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Beating paid search results with organic SEO

Paid search results are increasingly prominent on Google and very few organic results appear above the fold. But is it possible to beat paid search results using only organic SEO? By using features such as images, video snippets, Knowledge Graph, Authorship, Long Form Articles, Google+ and Review Ratings, we will show you how you can boost organic search results and stay at the front of the game.


Images have always increased clickthroughs and been essential to online marketing and visibility. To ensure your images get a prominent position in search results, you need to address the following points:

  • Don’t forget to use the alt text attribute for all images. Include a short description here, and include specific keywords.
  • Think about the name of your file and choose something that is easily understandable and descriptive.
  • Surround your images with related text.
  • Host images where possible on the same domain.
  • Create an image XML sitemap.


Videos are one of the most powerful and popular content types on the web. Used well, they can be an incredibly strong way of drawing attention to your brand and building your online community.

To display video thumbnails in search results, you will need to either self-host your content or use a site such as YouTube or Vimeo. As with images, you will need to make sure your files are named appropriately and have useful descriptions. 

Again, creating a video XML sitemap and surrounding your videos with text (such as a transcript) will also help with SEO. With video set to be the next big thing, it will pay to get on top of this straight away.

Knowledge Graph

Google’s Knowledge Graph is a database providing structured and detailed information about topics in addition to a list of links to other sites. You will probably have noticed the encyclopaedia-like Knowledge Graph box on the right-hand side of your screen when you search for something in Google. 

The information is gathered from many sources, including the database and Wikipedia, so entries in these places can help your site to feature as part of this information.


Google+ is becoming more and more important in terms of search engine results. So it’s critical not only to make sure you have a Google+ company page set up with links to your main website and your physical location, but that you are actively and regularly using the site. 

Encouraging people to engage with your content, share your posts or link to your profile, the more valuable your Google+ profile becomes and the more it will help with Google rankings.

You need to remember that the first sentence of every Google+ post will become part of the search title tag, so it’s absolutely vital to choose your wording carefully to encourage visitors to click on your link. If you’ve already fallen into this trap, don’t worry – Google+ allows you to make unlimited edits to your posts.

Rich snippets

Displaying review ratings, author information, images and videos alongside your standard url and metadescription in search results makes your site more attractive to users and increase clickthroughs by up to 30%. The eight types of rich snippets which Google can extract from your website are:

  1. Author snippets
  2. Business and organisation snippets
  3. Event snippets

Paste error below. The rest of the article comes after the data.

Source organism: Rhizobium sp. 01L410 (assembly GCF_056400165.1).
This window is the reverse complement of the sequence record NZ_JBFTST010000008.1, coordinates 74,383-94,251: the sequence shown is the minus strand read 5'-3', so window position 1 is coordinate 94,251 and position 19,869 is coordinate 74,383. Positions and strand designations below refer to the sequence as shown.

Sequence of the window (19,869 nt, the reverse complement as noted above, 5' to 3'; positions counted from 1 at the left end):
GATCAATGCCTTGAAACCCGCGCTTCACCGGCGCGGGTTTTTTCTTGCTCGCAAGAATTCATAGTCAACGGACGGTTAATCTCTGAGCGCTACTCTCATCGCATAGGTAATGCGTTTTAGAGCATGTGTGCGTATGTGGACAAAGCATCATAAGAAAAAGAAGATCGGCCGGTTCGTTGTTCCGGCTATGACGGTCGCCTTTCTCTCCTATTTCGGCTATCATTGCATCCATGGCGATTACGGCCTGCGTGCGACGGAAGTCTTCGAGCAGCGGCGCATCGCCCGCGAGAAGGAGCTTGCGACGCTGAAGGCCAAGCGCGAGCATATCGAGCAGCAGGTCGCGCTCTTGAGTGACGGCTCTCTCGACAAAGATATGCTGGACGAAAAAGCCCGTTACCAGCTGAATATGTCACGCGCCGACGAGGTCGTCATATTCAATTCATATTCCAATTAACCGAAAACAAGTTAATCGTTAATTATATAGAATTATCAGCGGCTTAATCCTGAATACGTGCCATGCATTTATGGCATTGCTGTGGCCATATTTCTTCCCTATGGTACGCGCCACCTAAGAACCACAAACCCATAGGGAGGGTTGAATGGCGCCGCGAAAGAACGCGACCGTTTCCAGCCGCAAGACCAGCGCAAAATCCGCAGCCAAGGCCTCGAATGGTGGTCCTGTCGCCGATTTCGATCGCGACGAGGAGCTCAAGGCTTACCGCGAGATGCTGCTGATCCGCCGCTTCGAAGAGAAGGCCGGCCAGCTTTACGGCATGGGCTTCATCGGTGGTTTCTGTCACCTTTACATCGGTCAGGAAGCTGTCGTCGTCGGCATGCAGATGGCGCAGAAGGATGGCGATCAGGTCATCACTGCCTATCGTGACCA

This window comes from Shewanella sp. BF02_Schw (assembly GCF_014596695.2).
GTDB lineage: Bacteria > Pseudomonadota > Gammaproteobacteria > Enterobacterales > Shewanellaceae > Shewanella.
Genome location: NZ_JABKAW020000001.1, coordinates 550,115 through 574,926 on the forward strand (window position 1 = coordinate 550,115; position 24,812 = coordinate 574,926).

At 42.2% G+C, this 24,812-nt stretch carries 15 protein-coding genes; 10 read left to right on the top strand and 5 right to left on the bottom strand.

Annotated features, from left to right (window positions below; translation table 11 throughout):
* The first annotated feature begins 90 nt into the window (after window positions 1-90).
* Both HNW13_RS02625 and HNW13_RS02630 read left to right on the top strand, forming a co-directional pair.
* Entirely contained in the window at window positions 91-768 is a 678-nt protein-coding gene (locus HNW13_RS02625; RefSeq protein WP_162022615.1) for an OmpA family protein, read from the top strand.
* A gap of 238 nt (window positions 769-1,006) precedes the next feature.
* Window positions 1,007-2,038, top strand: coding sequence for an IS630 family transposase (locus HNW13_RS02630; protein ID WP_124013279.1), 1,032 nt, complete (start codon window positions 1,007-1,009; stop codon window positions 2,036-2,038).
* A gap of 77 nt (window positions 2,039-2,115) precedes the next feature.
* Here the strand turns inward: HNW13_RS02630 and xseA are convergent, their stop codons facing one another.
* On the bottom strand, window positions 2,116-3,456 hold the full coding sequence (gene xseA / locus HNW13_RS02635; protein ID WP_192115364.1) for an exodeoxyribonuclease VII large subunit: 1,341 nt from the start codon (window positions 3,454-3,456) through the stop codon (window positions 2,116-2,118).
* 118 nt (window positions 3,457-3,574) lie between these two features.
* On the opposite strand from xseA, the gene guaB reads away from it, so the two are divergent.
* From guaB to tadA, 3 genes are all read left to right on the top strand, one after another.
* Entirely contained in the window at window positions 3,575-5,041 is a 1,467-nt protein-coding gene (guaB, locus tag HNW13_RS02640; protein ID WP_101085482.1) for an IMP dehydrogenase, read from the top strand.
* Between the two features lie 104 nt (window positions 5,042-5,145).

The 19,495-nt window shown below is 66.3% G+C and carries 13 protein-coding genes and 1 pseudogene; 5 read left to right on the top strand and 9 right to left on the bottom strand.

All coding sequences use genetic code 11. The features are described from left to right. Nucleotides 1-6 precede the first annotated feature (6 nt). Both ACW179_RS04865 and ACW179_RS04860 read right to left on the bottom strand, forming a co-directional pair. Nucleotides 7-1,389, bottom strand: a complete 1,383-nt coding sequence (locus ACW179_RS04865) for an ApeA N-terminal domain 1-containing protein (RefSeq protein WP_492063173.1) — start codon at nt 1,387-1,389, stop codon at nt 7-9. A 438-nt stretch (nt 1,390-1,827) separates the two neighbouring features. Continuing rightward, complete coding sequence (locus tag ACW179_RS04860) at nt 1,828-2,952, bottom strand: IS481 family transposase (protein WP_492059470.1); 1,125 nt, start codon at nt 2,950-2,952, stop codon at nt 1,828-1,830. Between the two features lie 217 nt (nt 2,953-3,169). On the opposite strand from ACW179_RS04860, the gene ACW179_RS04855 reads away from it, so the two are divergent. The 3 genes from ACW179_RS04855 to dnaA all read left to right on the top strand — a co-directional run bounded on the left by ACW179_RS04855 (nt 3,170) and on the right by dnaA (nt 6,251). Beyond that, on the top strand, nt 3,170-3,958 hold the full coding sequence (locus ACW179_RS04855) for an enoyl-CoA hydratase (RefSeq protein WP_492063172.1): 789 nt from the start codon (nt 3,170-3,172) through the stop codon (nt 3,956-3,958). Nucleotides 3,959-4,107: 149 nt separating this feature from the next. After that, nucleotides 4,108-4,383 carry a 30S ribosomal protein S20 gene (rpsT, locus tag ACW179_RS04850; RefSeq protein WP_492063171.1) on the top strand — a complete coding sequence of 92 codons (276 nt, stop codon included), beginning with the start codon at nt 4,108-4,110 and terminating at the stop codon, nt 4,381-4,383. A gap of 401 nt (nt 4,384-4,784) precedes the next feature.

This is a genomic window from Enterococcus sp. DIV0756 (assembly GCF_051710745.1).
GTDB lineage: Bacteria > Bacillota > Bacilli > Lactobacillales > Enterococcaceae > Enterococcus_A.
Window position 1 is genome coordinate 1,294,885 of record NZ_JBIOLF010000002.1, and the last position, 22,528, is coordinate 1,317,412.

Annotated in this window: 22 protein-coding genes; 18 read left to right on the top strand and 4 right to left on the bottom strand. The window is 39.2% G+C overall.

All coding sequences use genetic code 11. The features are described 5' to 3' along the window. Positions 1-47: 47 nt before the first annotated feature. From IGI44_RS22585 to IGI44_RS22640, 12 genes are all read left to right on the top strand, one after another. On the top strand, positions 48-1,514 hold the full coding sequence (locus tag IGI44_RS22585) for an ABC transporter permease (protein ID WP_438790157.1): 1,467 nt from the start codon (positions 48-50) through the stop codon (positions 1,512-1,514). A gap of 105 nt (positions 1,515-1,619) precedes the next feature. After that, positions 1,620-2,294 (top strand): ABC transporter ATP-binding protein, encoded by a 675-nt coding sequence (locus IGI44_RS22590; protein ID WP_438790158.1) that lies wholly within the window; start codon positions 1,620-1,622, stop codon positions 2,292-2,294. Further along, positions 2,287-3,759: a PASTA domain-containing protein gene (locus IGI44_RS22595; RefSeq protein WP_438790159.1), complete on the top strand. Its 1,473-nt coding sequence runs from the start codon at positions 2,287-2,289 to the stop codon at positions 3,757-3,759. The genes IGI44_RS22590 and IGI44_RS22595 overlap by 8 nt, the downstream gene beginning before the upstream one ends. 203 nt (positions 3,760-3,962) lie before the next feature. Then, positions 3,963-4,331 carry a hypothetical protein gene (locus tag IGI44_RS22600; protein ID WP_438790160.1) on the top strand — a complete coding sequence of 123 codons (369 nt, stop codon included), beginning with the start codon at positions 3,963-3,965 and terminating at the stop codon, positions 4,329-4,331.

4. Music snippets
  5. People snippets
  6. Product snippets
  7. Recipe snippets and
  8. Review snippets

Find out how to add rich snippets to your website.

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One way of increasing your search visibility is to use information from social media. Authorship is one way to do this. Google uses authorship data (Author Rank) to associate new content with the person it was written by, allowing a picture to build up over time as to which authors are the most influential and providing the most useful and high-quality content. 

The easiest way to implement rel=author is to submit your email address to Google. 

Alternatively, you can link your content to your Google+ profile.

Once you’ve added the above markup, you just need to add a reciprocal link back from your profile to the site you’ve updated (by editing the ‘Contributor To’ section on your Google+ profile page), click ‘add custom link’ and enter your url.

In-depth articles

Google state that “Up to 10% of users’ daily information needs involve learning about a broad topic.” So to cater for readers who need a more in-depth article, they have introduced a feature whereby searchers can find a block of results under the title ‘In-depth articles’. 

In addition to the result, a large thumbnail image, logo and snippets are included, drawing noticeable attention to the item. There is a specific markup which a webmaster can add to a site to ensure that Google recognises the page as a detailed article. Google’s recommendations are to:

  • Use “article” markup
  • Provide authorship markup (see above)
  • Use rel=next and rel=prev for paginated articles
  • Provide information about your logo
  • Create compelling, detailed content

If your site contains articles that would fit into this category, it is certainly worth investigating in-depth articles a little further, since this is a useful way to increase your brand visibility and provide informative and useful content to your users.

In summary

Although paid search results can yield great results when used well, there is no doubt that there are many organic search tools that are currently being underused and even overlooked by many companies. And since search engine users click on organic results overwhelmingly more than on paid results, throwing money at the problem might not be the best solution. 

Taking a look at some of the methods highlighted in this is the first step towards making your SEO work for you, and done accurately and consistently, might well prove to beat those paid search results hands-down.